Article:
5 Ways Intelligent Automation is Impacting the C-Suite

5 Ways Intelligent Automation is Impacting the C-Suite

The enterprises of today are raising the competitive bar by leveraging various forms of artificial intelligence. From virtual assistants and chatbots to deep learning and intelligent automation, companies are transforming how they operate. Leveraging these advanced technologies successfully, however, requires that the C-suite plays a pivotal role in identifying opportunities, risks and challenges, in particular, what type of impact it will have on the people and processes currently in place.

A recent study by McKinsey which analyzed over 2,000 work activities across 800 different occupations. The study found that 30 percent of what 60 percent of occupations involve could easily be automated. In fact, 5 percent of occupations could be automated entirely. As a result, more and more businesses are experimenting with the various forms of AI technology available to do everything from improve efficiency and forecasting to assisting with key decision-making activities.

One of the biggest impacts intelligent automation has had on the C-suite is the increasing scope of responsibility. Today’s executives are no longer solely responsible for managing people. They’re now expected to manage a new workforce of people and intelligent machines operating in tandem. They must also come to the realization that AI and intelligent automation are no longer just IT initiatives, but something that should be approached from a company-wide perspective. It’s a whole new world.

Regardless of where an organization happens to be in its journey, here are a few ways that intelligent automation is already having an impact on the C-suite.

Shift in Mindset

As the partnerships between humans and machines continue to grow and evolve, the very definition of “business as usual” also continues to shift. Technology is being used to automate more and more functions, streamlining departments across the enterprise, including finance, HR and procurement. Executives must take on a new viewpoint of labor, proactively pursuing ways to augment their workforce with artificial intelligence.

Opportunities Weighed with Risks

Intelligent automation is facilitating exciting new, competitive opportunities. These opportunities, however, are not without risk. C-suite players must thoroughly weigh both in order to avoid the unexpected and mitigate potential damages. When considering the adoption of a new technology, leaders need to examine their overarching goals and gain an accurate understanding of the implications that technology could potentially have on the company, its customers and its shareholders.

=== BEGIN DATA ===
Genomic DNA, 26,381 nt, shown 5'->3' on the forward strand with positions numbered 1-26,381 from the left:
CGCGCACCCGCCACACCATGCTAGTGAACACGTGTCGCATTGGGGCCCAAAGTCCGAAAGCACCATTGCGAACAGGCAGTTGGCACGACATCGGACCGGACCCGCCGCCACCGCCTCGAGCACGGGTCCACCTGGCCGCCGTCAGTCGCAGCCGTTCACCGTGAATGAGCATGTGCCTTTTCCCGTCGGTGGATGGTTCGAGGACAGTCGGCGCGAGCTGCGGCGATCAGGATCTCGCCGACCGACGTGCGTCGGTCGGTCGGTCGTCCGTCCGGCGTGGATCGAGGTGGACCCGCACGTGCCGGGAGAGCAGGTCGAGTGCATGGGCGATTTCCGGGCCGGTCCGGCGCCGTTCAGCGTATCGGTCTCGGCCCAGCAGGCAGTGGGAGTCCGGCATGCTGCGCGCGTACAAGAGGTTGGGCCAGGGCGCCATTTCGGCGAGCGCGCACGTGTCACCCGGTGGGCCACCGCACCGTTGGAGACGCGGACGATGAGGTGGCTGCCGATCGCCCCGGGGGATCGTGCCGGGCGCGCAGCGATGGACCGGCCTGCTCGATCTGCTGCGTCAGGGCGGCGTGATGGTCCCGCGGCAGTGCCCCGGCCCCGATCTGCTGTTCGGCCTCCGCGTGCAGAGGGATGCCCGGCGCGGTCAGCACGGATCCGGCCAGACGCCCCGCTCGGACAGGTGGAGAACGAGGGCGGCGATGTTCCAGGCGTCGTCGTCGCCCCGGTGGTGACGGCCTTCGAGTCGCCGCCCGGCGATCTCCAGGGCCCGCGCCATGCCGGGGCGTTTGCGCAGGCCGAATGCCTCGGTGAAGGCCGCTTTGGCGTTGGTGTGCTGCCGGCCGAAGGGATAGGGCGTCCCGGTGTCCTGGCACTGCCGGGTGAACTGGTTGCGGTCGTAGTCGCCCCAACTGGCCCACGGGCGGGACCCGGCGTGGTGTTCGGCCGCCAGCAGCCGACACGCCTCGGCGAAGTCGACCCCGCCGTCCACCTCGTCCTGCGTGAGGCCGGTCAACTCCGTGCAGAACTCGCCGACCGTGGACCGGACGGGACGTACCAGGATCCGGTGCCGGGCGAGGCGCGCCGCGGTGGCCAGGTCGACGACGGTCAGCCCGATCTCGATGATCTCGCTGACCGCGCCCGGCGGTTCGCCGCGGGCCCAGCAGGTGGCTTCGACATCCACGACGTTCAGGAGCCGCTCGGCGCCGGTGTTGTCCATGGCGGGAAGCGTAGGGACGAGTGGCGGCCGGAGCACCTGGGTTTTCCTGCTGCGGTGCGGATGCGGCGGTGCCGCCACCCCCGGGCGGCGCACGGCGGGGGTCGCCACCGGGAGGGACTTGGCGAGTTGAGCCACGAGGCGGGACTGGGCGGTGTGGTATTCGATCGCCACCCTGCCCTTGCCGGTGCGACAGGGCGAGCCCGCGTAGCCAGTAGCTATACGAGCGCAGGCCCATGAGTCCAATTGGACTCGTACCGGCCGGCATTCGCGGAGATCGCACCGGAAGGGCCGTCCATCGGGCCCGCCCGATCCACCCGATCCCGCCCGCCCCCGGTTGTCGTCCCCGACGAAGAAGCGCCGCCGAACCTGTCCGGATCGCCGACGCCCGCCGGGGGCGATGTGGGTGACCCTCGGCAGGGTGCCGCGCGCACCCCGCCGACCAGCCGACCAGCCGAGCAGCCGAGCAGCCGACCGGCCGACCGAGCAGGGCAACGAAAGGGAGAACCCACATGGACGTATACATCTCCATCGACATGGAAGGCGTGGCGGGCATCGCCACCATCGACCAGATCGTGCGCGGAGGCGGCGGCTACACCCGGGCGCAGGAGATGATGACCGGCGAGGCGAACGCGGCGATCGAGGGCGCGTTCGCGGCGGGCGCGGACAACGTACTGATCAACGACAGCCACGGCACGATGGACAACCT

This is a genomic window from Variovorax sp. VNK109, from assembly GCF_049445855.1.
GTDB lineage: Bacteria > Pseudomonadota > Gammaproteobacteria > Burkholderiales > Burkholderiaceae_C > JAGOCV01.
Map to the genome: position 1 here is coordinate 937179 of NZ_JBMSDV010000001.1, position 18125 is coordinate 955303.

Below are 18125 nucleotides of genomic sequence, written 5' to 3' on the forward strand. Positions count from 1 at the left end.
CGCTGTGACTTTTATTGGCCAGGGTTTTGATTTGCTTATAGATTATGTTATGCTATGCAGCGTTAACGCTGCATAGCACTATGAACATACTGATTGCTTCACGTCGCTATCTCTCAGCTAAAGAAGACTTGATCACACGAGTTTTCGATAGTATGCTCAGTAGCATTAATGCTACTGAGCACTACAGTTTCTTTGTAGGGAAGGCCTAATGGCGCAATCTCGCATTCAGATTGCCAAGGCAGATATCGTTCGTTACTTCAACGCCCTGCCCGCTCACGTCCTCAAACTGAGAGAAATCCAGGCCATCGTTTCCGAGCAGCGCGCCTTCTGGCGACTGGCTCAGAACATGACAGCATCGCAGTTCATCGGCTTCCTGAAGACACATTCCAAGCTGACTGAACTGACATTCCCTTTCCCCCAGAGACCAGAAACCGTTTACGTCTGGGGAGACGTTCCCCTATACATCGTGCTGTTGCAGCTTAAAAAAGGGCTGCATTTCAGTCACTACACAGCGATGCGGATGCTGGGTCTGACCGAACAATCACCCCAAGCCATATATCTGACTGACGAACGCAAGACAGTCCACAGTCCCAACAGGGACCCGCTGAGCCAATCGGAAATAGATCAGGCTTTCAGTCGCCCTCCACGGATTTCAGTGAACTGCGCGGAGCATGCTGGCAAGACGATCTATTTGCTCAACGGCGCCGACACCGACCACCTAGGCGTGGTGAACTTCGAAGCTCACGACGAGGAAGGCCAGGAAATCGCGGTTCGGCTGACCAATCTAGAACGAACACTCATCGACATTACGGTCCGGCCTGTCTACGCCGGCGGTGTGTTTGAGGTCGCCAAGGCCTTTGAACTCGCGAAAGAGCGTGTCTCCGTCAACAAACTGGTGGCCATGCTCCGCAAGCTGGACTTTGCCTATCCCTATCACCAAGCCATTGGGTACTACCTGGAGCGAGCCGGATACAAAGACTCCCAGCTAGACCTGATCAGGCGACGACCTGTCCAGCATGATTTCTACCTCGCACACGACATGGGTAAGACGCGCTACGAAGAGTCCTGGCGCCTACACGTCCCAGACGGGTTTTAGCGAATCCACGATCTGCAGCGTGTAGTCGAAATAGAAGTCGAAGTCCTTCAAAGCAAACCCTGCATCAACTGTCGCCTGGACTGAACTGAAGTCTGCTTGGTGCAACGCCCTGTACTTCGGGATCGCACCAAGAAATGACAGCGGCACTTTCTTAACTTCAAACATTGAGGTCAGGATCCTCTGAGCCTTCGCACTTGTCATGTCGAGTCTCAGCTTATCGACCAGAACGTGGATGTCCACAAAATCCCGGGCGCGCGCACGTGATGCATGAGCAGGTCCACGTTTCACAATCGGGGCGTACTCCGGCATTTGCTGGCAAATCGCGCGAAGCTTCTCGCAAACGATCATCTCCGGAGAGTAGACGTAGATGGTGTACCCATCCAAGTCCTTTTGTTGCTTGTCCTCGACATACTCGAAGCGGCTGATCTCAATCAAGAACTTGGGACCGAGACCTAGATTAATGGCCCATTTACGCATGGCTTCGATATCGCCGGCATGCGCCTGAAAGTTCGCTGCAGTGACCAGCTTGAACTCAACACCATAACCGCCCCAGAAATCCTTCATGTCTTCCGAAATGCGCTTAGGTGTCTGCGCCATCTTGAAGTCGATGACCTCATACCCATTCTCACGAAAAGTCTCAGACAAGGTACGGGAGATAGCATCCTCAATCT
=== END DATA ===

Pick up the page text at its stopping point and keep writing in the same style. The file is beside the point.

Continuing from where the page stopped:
The Age of Hyper-Agility

Most executives are already well aware of the need for agility in order to remain relevant and competitive. But in today’s climate, simple agility won’t cut it anymore. By utilizing AI and intelligent automation, organizations can achieve a greater degree of adaptability and gain even deeper, more meaningful insights into customer preferences and behaviors. This will enable more data-driven decisions.

Eyes Wide Open

One obstacle many business leaders face when implementing intelligent automation is a lack of in-depth knowledge about the process they are trying to automate. The keys to successful automation adoption is good planning and proper communication. Mapping out precisely what is to be automated, tracking the current status and initiating the next steps. It simply cannot be viewed statically, but rather with an eye that is constantly trained on change.

Careful with Assumptions

Some companies approach intelligent automation from the viewpoint of workforce reduction when, in reality, it’s more about workforce evolution. For instance, a leader might assume a reduction of 50% of his or her staff with the rollout of automation. But, who will build out the workflows? Who will oversee and quality assure the process? Who will run projects and initiatives that are spawned as a result of the automation? The goal of intelligent automation shouldn’t be replacing humans, but rather making them better at what they do.

Without question, AI and intelligent automation are revolutionizing how organizations compete. In order to be successful in this respect, however, those operating in the C-suite must step up to the plate and be willing to consider a much broader spectrum that extends far beyond technology alone.

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